Taking a look at the successor to Game of Thrones…
HBO seems to be on a winning streak with it’s shows. It seems like every few years they release the next big influential tv drama. From Boardwalk Empire to The Sopranos, they have a high bar to set. With incredible shows like The Wire to their name and with no other big breakout drama, many were worried that HBO were going to face problems finding another success once Game of Thrones finished. Then along came Westworld. While some label this show as a copy of Thrones set in the wild west, a closer look at the show reveals not only some astonishingly clever writing, but a consistent and carefully planned narrative.
Summing up, Westworld is a resort set in the distant future in which robotics have advanced to point where the machines can now pass the Turing test and are incredibly life-like. The Park is a place in which the guests can interact with these Host robots in a wild west setting, engaging in layered stories, or just killing and shagging the hosts as they please. We follow a variety of characters, some hosts, some human players and the staff of the Delos corporation who create and control the hosts throughout the season. As the story unfolds we learn more about the origins of the Park as well as the possibility that the hosts are becoming sentient. This show is every bit as entertaining as Game of Thrones, and possibly just a bit cleverer. Be warned, potential spoilers from this point onwards.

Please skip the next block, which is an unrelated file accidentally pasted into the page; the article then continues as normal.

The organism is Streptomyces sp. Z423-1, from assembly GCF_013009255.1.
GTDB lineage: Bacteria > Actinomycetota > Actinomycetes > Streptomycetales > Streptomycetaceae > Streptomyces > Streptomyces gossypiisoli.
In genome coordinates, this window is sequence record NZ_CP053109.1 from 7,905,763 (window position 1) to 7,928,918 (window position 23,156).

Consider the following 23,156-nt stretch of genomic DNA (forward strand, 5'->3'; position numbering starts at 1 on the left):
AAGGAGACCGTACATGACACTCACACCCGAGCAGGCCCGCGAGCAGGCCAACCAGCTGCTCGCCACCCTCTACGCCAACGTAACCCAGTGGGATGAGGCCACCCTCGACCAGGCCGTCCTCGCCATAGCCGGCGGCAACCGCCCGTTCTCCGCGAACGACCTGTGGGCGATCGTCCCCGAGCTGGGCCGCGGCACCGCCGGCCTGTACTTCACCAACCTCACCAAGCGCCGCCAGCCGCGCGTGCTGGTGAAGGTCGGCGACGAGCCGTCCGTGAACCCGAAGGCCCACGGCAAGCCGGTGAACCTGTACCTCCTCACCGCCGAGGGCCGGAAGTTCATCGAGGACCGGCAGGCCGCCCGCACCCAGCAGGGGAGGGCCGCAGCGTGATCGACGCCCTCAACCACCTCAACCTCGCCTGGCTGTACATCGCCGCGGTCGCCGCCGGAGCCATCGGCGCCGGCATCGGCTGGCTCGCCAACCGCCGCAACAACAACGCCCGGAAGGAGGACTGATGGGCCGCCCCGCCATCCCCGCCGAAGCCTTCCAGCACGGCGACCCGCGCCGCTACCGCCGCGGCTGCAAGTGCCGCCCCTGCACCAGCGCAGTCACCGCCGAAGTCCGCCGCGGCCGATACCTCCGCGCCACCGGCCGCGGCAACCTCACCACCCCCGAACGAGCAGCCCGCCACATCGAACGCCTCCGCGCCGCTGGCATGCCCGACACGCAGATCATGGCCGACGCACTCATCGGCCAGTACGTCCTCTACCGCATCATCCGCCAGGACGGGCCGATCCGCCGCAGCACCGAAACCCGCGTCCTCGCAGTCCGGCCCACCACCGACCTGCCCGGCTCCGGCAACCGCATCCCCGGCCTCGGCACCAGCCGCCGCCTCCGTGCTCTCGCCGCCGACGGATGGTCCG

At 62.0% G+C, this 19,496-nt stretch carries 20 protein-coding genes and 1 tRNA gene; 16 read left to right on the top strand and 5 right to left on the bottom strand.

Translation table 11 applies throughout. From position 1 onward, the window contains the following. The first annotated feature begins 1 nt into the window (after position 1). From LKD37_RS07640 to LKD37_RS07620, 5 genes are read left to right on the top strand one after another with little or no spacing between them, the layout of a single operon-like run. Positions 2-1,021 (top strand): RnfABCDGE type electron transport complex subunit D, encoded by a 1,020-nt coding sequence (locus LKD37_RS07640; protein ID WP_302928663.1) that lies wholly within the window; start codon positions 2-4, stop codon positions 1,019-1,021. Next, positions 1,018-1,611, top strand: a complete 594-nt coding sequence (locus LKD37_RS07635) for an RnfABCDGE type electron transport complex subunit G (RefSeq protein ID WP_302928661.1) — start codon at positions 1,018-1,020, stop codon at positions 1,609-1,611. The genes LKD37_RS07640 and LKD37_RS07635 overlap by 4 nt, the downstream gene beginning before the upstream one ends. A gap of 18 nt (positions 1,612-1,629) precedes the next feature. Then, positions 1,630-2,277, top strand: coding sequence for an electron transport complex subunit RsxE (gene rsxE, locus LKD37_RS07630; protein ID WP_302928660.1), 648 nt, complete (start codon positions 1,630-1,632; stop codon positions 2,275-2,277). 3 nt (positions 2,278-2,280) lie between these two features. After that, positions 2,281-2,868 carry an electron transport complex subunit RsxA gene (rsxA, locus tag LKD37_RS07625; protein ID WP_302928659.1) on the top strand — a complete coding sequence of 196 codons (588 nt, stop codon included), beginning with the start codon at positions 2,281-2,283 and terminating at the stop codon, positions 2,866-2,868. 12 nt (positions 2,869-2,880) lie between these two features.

The first thing to mention about the show is the incredible cinematography. Huge sprawling landscapes and beautiful scenery are shot with aplomb and the wide shots of the land contrast well with the foreboding sense of entrapment, as the hosts are forced to repeat dialogue and actions without once realising it. The transitions between different characters point of view, and as we find out later, different time periods are perfectly chosen and create amazing foreshadowing. For instance, William, a newcomer to the Park nearly always is cut to after or before a scene with the ominous Man in black, who is revealed later to be an older version of William. The shots are well executed and the costume and set design are on point. Every character exudes personality just from their outfit, from rich tourist guests wearing the most gaudy, silly cowboy outfits, to Robert Ford, the Parks creator, wearing western getup almost all season, subtly showing his sympathies lie with the hosts more than with humans. My personal favourite is the Man in black, whose costume is a superb example of style. It toes the line between affectation and intimidation, with a dark hat, leather gloves and boots, and a cravat. And yet it is a simple outfit, almost utilitarian. Apart from the characterisation, the outfit is a nice call-back to the original gunslinger from the 1973 film.